In city schools, around 10% of the students are left handers, a PGIMER survey has found. But these children face a lot of problems.
The PGIMER recently surveyed all 107 government schools of city. The survey found that out of 50,000 students in all these schools, around 5,000 were left handers.
The PGIMER study found that many children voiced their difficulties in using scissors, cutting with knife or playing some musical instruments. During the survey, some of the children said they had faced pressure from family members to stop being left-handed, saying they may find difficulty surviving in the righthanded world, the study observed.
Dr Bhavneet Bharti, an additional professor in the paediatrics department, PGI, who carried out the survey, said, “Schools must take care of needs of these children.” She said such children as well as teachers required special training regarding positioning of hand and notebook during writing, cursive writing and sitting arrangement for them.
She also said various tools especially made for left-handers, such as scissors, knives, musical instruments and cursive writing
books, were available online.
No clarity on handedness
Experts remain unsure how handedness emerges in a developing child. Against this backdrop, a number of cultural myths have grown up around the differences between left and right-handers. First of all, there really is no such thing as strict left- or right-handedness. Most people can do something with their weaker hand.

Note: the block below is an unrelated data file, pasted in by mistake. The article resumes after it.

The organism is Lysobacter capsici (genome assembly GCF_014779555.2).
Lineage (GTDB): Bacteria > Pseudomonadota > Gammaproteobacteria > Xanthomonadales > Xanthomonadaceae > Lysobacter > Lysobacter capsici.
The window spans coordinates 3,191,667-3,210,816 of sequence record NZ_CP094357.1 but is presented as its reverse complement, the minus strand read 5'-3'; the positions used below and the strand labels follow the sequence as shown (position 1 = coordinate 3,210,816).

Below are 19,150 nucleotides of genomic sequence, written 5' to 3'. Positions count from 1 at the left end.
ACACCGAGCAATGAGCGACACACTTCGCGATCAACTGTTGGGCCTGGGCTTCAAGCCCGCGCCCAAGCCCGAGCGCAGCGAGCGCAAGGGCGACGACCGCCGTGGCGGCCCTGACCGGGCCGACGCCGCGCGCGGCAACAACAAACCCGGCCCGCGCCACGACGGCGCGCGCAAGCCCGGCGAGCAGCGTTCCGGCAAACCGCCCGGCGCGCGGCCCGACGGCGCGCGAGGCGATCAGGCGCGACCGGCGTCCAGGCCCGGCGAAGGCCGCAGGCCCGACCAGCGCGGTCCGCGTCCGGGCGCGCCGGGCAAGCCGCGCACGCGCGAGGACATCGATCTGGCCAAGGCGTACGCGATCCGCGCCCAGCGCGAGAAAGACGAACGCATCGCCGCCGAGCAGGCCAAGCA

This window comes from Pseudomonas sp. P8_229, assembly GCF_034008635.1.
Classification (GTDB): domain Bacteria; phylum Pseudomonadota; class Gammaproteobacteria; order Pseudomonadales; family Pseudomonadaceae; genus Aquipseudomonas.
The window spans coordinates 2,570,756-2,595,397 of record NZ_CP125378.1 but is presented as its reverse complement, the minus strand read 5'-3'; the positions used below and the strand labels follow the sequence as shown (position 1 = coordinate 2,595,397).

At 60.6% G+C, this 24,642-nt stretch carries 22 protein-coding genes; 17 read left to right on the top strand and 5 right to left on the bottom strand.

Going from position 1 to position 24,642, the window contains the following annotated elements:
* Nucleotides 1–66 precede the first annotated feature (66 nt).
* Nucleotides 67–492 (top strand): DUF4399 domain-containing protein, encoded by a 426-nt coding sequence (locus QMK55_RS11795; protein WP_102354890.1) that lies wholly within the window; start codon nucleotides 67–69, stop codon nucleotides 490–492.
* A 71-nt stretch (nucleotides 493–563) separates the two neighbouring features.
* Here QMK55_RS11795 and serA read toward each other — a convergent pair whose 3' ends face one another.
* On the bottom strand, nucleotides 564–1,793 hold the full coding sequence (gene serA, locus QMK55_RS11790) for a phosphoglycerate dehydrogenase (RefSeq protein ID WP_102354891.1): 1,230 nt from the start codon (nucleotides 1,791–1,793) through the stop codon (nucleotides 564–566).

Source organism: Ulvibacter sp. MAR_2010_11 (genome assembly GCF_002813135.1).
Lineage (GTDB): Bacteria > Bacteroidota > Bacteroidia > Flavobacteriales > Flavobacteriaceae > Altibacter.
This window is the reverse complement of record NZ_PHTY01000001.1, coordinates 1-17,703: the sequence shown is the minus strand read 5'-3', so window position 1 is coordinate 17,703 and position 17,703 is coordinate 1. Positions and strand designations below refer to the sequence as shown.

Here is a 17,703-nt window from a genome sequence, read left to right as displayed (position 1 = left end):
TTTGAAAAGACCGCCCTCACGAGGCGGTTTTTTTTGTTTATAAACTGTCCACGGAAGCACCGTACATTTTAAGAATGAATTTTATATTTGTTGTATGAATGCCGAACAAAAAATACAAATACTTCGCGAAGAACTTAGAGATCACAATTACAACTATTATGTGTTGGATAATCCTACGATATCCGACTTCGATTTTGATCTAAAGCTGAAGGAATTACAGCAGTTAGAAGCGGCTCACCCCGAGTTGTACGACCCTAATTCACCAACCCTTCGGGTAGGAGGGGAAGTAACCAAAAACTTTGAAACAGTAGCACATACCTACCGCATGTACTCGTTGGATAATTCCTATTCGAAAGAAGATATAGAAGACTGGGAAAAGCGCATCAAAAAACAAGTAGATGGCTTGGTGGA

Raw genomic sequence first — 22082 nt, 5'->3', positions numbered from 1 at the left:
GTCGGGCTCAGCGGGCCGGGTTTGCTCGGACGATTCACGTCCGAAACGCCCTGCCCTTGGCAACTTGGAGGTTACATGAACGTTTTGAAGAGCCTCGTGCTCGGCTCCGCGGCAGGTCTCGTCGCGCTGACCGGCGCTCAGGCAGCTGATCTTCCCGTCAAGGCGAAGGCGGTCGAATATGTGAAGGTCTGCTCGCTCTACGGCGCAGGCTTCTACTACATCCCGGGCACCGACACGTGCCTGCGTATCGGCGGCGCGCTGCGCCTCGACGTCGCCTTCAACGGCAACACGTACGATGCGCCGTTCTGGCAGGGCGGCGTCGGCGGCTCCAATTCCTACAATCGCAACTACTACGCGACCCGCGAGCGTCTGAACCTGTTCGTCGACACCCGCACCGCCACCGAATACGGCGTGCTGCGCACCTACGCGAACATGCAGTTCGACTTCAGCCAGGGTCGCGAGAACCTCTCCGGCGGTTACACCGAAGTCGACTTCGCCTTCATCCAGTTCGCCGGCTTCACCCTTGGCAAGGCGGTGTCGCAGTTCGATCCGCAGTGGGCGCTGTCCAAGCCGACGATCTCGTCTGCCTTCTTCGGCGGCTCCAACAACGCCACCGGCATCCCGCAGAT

Myths about left-handers
Left-handers largely are introvert, intelligent and creative. Left-handed people die earlier and have poor immune system and they are persecuted.
Lefties have an advantage in many sports.
We get more mixed-handed as we get older.
Left-handers are less likely to be left-brain dominant for language.
Left handers' day celebrated
International left hander’s day was celebrated by the Social Paediatrics division of Advanced Paediatrics Centre, Post Graduate Institute of Medical Education and Research (PGIMER), Chandigarh, at Govt Primary School, Sector 23, Chandigarh on Thursday.
Dr Bhavneet Bharti, additional professor, at PGIMER, elaborated upon various difficulties faced by left-handed children. Dr Bharti interacted with a group of left-handed children of the school and enquired about the areas where they faced difficulties in school as well as at home. The school principal said she herself was surprised and did not anticipate that so many children in her school were lefthanded.